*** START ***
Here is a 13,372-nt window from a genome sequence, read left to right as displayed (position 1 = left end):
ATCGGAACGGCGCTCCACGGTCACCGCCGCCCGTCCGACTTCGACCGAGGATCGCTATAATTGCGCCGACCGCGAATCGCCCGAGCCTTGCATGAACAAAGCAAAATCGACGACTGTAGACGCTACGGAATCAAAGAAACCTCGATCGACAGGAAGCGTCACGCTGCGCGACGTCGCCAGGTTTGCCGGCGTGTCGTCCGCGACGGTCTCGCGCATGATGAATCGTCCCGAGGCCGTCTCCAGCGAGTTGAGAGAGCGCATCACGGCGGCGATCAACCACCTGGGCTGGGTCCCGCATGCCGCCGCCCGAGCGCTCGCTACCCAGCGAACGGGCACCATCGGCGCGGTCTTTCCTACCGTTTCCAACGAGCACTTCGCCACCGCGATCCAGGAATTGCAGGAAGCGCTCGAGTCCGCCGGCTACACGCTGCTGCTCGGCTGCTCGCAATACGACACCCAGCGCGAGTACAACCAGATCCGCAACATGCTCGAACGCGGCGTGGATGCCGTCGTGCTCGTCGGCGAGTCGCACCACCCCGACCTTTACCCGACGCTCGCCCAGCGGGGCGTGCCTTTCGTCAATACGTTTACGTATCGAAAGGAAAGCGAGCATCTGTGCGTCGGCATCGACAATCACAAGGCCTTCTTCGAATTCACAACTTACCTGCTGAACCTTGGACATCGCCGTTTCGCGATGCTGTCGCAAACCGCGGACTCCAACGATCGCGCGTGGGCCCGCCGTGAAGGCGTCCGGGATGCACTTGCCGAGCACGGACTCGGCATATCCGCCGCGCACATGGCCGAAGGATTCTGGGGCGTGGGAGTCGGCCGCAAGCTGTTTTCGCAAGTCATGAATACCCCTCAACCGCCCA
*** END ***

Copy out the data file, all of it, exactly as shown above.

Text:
Here is a 13,372-nt window from a genome sequence, read left to right as displayed (position 1 = left end):
ATCGGAACGGCGCTCCACGGTCACCGCCGCCCGTCCGACTTCGACCGAGGATCGCTATAATTGCGCCGACCGCGAATCGCCCGAGCCTTGCATGAACAAAGCAAAATCGACGACTGTAGACGCTACGGAATCAAAGAAACCTCGATCGACAGGAAGCGTCACGCTGCGCGACGTCGCCAGGTTTGCCGGCGTGTCGTCCGCGACGGTCTCGCGCATGATGAATCGTCCCGAGGCCGTCTCCAGCGAGTTGAGAGAGCGCATCACGGCGGCGATCAACCACCTGGGCTGGGTCCCGCATGCCGCCGCCCGAGCGCTCGCTACCCAGCGAACGGGCACCATCGGCGCGGTCTTTCCTACCGTTTCCAACGAGCACTTCGCCACCGCGATCCAGGAATTGCAGGAAGCGCTCGAGTCCGCCGGCTACACGCTGCTGCTCGGCTGCTCGCAATACGACACCCAGCGCGAGTACAACCAGATCCGCAACATGCTCGAACGCGGCGTGGATGCCGTCGTGCTCGTCGGCGAGTCGCACCACCCCGACCTTTACCCGACGCTCGCCCAGCGGGGCGTGCCTTTCGTCAATACGTTTACGTATCGAAAGGAAAGCGAGCATCTGTGCGTCGGCATCGACAATCACAAGGCCTTCTTCGAATTCACAACTTACCTGCTGAACCTTGGACATCGCCGTTTCGCGATGCTGTCGCAAACCGCGGACTCCAACGATCGCGCGTGGGCCCGCCGTGAAGGCGTCCGGGATGCACTTGCCGAGCACGGACTCGGCATATCCGCCGCGCACATGGCCGAAGGATTCTGGGGCGTGGGAGTCGGCCGCAAGCTGTTTTCGCAAGTCATGAATACCCCTCAACCGCCCA